24 See: Dogovory Rossii s Vostokom, pp. 208-214.

25 See: Ibid., p. 210.

26 T. Swietochowski, “Russkiy Azerbaijan. 1905-1920. Formirovanie natsional’nogo samosoznania v musul’manskom obshchestve,” Khazar, No. 1, 1990, p. 85.


of the rebels was sealed by Russia’s victory over the troops of Iranian Prince Abbas Mirza during the war of 1826-1828. After preliminary negotiations in Karaziadin and Dehkargan a peace treaty was signed in the village of Turkmanchai in the small hours of 10 February. V. Potto, a military historian, has written: “The small village of Turkmanchai is located forty-three versts from Miane on the road from Tabriz. This tiny settlement, which during Ivan Paskevich’s time was hardly known in the closest cities of Persia, was fated to leave its mark on history... At midnight on 9 February, at the moment identified by a Persian astrologist as the most favorable, the peace treaty was signed. One hundred and one salvoes informed the troops and the people about this.”27

Alexander Griboedov (1795-1829) was among those who drafted the treaty. O. Popova was right when she wrote: “As for Griboedov’s involvement in drafting the articles of the Turkmanchai Treaty, it remains vague for the want of documentary confirmation.”28 We all know, however, that Alexander Griboedov, as envoy plenipotentiary of Russia in Tehran, fell victim to the events that unfolded around the Turkmanchai Treaty.29

The Treaty consists of 16 articles (there is also a trade addendum), most of which were borrowed from the Gulistan Treaty; Sections II, VI, XI, XII, XIV, and XV were new. Under Art I the sides agreed on “perpetual peace for all times;” Art II annulled the Gulistan Treaty. Under Art III of the new document Russia acquired the Irevan and Nakhchyvan khanates; Art IV drew new frontiers; under Art VI Iran pledged to pay Russia a contribution of ten kururs (20 million silver rubles); Art VII recognized Prince Abbas Mirza as the heir to the Iranian throne; Art VIII confirmed Russia’s exclusive right to a Caspian Navy; Art X envisaged that the countries would set up a trade consulate; Art XI resumed the contacts disrupted by the war; Art XIII dealt with prisoners-of-war, Arts XII, XIV and XV with the movement of people from one state to another. The notorious Art XV deserves special attention: it envisaged the resettlement of Armenians from Iran to the Caucasus. The last, Art XVI, dealt with the spread of information about the treaty, its adoption and ratification.30

The Manifesto on the End of War with Persia and Peace between Russia and Persia issued on 21 March, 1828 offered the first assessment of the Turkmanchai Treaty: “This treaty is primarily profitable for Us because it establishes fixed and safe borders. This is the only benefit to Us from the territorial acquisitions,”31 etc. Russia ratified the treaty in March, Iran in July 1828.

Ratification opened the next and the most difficult period in the history of the Turkmanchai Treaty—its implementation.

In 1829 the two countries signed a protocol on the borders.32 Arts XII, XIV, and XV created even more problems. In his letter to Ivan Paskevich of 23 September, 1828 Griboedov wrote: “I believe that it would be useful to state my opinion about three articles of the Turkmanchai Treaty which the sides still interpret differently.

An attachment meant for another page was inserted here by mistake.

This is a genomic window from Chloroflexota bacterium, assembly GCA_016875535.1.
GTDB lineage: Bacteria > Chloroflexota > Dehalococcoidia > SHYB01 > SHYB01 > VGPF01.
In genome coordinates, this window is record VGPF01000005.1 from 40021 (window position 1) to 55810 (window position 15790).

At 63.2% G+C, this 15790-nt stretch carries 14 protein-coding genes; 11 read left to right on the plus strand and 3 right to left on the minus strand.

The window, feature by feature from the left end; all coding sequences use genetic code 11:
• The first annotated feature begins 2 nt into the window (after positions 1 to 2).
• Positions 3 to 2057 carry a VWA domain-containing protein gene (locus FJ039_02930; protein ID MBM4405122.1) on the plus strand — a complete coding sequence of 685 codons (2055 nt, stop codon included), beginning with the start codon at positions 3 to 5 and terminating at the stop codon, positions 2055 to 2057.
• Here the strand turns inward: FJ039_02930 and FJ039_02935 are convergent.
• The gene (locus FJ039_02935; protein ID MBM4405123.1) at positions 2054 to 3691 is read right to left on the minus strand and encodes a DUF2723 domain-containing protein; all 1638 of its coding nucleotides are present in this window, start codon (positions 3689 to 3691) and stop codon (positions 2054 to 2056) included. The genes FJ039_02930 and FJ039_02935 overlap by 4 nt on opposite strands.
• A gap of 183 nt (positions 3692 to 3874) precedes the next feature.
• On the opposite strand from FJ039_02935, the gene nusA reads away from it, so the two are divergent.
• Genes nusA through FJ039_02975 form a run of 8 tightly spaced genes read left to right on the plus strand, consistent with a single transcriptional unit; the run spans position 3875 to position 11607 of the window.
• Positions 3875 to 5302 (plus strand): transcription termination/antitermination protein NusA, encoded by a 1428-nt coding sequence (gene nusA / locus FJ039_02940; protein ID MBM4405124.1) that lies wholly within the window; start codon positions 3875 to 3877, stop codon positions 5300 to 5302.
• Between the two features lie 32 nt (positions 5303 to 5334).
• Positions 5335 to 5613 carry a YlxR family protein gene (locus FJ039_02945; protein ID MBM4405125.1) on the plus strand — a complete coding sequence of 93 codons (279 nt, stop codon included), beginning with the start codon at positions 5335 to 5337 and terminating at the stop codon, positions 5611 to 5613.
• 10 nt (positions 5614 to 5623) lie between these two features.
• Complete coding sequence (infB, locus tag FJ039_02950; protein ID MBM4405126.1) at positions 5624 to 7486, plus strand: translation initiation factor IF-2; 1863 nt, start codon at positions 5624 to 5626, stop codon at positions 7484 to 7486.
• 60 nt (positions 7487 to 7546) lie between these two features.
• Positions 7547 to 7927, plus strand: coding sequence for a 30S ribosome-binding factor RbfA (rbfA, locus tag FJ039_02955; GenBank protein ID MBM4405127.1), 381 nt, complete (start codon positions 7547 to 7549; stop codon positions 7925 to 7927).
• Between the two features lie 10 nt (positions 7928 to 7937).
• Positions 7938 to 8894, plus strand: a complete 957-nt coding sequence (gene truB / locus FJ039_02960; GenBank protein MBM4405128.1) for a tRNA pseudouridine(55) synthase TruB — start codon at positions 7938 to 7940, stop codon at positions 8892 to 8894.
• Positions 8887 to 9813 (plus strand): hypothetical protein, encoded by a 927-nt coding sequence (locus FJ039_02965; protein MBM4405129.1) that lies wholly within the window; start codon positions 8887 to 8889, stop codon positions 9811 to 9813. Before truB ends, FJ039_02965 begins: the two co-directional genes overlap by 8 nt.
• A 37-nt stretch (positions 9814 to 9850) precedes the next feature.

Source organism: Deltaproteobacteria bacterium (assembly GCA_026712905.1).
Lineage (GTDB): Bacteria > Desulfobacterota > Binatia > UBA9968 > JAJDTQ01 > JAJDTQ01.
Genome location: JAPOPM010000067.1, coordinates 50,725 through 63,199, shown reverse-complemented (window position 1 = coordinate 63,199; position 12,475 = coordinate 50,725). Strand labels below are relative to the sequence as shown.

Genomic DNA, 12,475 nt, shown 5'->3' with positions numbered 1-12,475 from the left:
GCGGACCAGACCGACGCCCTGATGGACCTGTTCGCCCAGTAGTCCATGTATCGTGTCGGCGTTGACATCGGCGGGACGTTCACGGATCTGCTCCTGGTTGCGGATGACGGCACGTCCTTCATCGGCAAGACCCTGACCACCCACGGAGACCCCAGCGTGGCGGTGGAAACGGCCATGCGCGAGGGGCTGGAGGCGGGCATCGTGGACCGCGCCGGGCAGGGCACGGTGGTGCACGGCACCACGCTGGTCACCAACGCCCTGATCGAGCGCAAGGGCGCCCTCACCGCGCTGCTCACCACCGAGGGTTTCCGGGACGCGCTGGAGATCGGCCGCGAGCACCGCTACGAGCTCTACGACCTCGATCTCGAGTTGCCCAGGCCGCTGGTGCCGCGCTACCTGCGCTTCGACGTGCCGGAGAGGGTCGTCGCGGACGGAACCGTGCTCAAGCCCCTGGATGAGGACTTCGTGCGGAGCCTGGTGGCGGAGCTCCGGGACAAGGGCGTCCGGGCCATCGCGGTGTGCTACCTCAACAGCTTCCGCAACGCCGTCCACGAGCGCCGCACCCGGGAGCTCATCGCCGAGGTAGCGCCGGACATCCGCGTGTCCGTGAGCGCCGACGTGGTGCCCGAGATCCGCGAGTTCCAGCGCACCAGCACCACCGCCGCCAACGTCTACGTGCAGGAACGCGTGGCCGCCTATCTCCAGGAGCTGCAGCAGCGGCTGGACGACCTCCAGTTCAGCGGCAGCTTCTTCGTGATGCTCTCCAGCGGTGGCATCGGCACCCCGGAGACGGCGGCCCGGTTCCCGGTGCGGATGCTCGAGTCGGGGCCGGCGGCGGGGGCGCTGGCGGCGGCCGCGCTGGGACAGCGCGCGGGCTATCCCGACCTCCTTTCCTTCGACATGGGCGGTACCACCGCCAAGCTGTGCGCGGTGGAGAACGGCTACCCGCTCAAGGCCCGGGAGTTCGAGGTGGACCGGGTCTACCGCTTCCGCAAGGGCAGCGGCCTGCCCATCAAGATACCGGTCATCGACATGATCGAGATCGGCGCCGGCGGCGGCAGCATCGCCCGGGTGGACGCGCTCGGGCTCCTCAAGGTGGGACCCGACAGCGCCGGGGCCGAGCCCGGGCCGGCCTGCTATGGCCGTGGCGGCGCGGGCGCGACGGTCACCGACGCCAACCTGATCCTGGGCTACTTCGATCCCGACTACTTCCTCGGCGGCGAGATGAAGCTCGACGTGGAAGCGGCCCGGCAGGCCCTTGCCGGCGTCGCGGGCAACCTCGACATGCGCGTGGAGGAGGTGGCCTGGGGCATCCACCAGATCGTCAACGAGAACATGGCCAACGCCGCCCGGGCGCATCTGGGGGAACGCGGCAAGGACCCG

(1) Art XII established a three-year long period for those subjects of both powers who have real estate on both sides of the Arax and who are free during this time to sell or exchange it. Nothing is said about the freedom of resettlement for the two groups.

(2) Art XIV prohibits turncoats and deserters who are khans, beks, spiritual heads, and mullahs and may exert harmful influence on their compatriots by their propaganda from settling close to the border.

27 V.A. Potto, Kavkazskaia voyna. Persidskaia voyna 1826-1828 gg., Vol. 3, Stavropol, 1993, pp. 469-470.

28 O.I. Popova, Griboedov—diplomat, Moscow, 1964, p. 102.

29 His death served the subject of Yuri Tynianov’s well-known historical novel Smert’ Vezir-Mukhtara, Moscow,


30 See: Polnoe sobranie zakonov Rossiiskoy imperii. Sobr. vt. Vol. III, 1828, pp. 125-130; S. Aliarly, K. Shukiurov, “Zavoevanie Severnykh khanstv Rossiei. Konets khanskogo perioda,” in: Istoria Azerbaidzhana, Baku, 2008, p. 586.

31 Polnoe sobranie zakonov Rossiiskoy imperii. Sobr. vt. Vol. III, p. 272.

32 See: Documents on Contacts with the Caucasian Regions, Tehran, 1994, pp. 335-370 (in Farsi).


(3) Under Art XV His Majesty the Shah fully pardoned all the people and officials of Azerbaijan.

On top of this these officials and common people will be granted a year-long period, starting from the day the treaty is signed, to freely move together with their families from Persian to Russian lands and to take their property with them or sell it. This is the only way the treaty should be interpreted.”33 Later, in 1844, Russia and Iran signed a special convention to deal with the problems created by Art XIV. The new document had four articles; Art I specified the rule: “The subjects of both Powers cannot in future travel from one state to the other without passports and formal permission from their governments.”34 Art XV, on the other hand, related to the resettlement of Armenians, was consistently fulfilled. According to an Armenian historian, over 40 thousand Armenians moved to the Transcaucasus from Persia in 1828.35 This was how the Armenization of the Caucasus started.